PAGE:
Staying on Message
Crystallizing a brand’s narrative is key, of course. But it doesn’t preclude changing up the menu or pushing the envelope. What a brand is today doesn’t prohibit building a new pathway to tomorrow. Having a strategy in play is crucial in defining and broadening a brand’s vision. “Start with what the brand is about and where can it go. Where is the line?” asks Nielsen. “What is your appetite for innovation? Communicate it in the context of your brand to help your guests figure out what it is and decide if it’s for them. If you put gochujang on the menu without context, you won’t get credit for it.”
Village Tavern has been serving up casual American pub fare for more than 30 years. Headquartered in Winston-Salem, N.C., this 10-unit concept touts both value and scratch cooking. Mary Grace Viado, corporate executive chef, recognizes the need to innovate to attract younger guests—all while managing SKUs and keeping longtime guests happy. The brand used to appeal primarily to Boomers. Like many restaurant concepts, Village Tavern went after the Millennial diner. The menu started evolving 10 years ago, and now they’re capturing that key demographic. In 2015, Village Tavern changed its tagline from “steaks, seafood, burgers and pizzas” to “scratch kitchen and craft bar.” With that shift in marketing message, Viado has tried to align the menu to reflect that more modern sensibility. She tracks flavor trends and wants to embrace as many as she can. But the realities of running an efficient professional kitchen, as well as catering to loyal guests who bring with them expectations, slow down that adaptation. “You shouldn’t stop innovating because you’re afraid to lose guests,” says Viado. “You can’t be afraid to pull menu items to make way for new flavors and new dishes, but you can’t jump on every trend. You have to stay true to your promise.” That’s a precarious balance that requires a deft menu strategy.
A recent menu rollout showcases how she does it. Viado added the Asian Glazed Shrimp Noodle Salad, currently only offered at the Charlotte, N.C., location. To make way for it, she took off the Caprese salad, which wasn’t performing all that well. The new salad, with soba noodles, mixed cabbages, peppers, snow peas, carrots, onions, peanuts and cilantro, is doing exceptionally well—now.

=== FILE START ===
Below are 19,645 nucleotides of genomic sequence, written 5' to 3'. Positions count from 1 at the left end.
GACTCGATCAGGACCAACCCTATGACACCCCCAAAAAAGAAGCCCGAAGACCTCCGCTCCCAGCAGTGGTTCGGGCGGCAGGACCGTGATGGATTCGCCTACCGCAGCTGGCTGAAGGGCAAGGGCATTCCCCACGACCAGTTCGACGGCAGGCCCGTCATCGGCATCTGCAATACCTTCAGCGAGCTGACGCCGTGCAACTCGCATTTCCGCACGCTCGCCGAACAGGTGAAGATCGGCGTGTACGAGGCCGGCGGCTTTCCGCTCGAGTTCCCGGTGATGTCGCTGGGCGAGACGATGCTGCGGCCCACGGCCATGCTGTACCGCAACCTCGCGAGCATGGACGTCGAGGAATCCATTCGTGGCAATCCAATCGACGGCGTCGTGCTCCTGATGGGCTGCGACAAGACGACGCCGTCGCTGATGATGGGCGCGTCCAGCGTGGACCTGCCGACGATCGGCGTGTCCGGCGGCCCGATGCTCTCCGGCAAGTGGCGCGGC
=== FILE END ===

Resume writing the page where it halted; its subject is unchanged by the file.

She actually tried to put the salad on the menu back in 2007, but it didn’t sell. “We tweaked it a little and tried again. The strategy is about test, test, test. It’s ongoing R&D, testing the waters, adding trending flavors, trying again,” she says. With this salad, she also energized her kitchen staff. Presentation on the noodles requires precision tongs, a new technique for her team. “It’s how you get them excited and keep them engaged in the brand,” says Viado. New kitchen techniques—even as straightforward as mastering the twirl of noodles with tongs—help keep kitchen staff engaged.
A large part of her strategy sees replacing stale items with more interesting dishes that have more technique behind them. “It’s not just about a flavor trend,” she says. “It’s about a premium experience through higher-level dishes. Millennials have higher expectations and want bolder flavor combinations.” For instance, she recently added a smoked salmon appetizer, starring a filet of salmon smoked in-house and topped with a rum glaze.
Brand integrity dictates the boundaries of the innovation playground. “Not every trend or flavor is right for every concept,” says Rob Corliss, executive chef at fast-casual Sheridan’s Unforked in Overland Park, Kan., and founder of the consulting firm All Things Epicurean. “If Sriracha isn’t right for your brand, pull out and look at the overarching heat trend. What’s the way in that makes sense for your concept? Know your customer and that will help shape your direction. Don’t be reactionary. Instead, formulate a culinary strategy.”
Jamie Carawan is VP of food and beverage innovation for Twin Peaks, part of the Front Burner restaurant group, headquartered in Dallas. Twin Peaks is a gastro lodge, and he says the vision for the brand is to offer up more inventive fare than found at a typical sports bar. Part of his strategy when joining the company just over two years ago was to improve its core menu items, like chicken wings. The restaurant focused on customizable options, expanding to nine sauces and two new dry rubs. “We want to push the boundaries of what people expect, but we also want to stay in our lane,” he says. “You can’t be all things to all people—especially when you’re trying to manage how many menu items and SKUs you have.” He says that Twin Peaks benchmarks itself against Yard House, an upscale sports bar that touts “great food” and “classic rock” in its tagline. “I want their guests to come to me. That’s who we’re after.”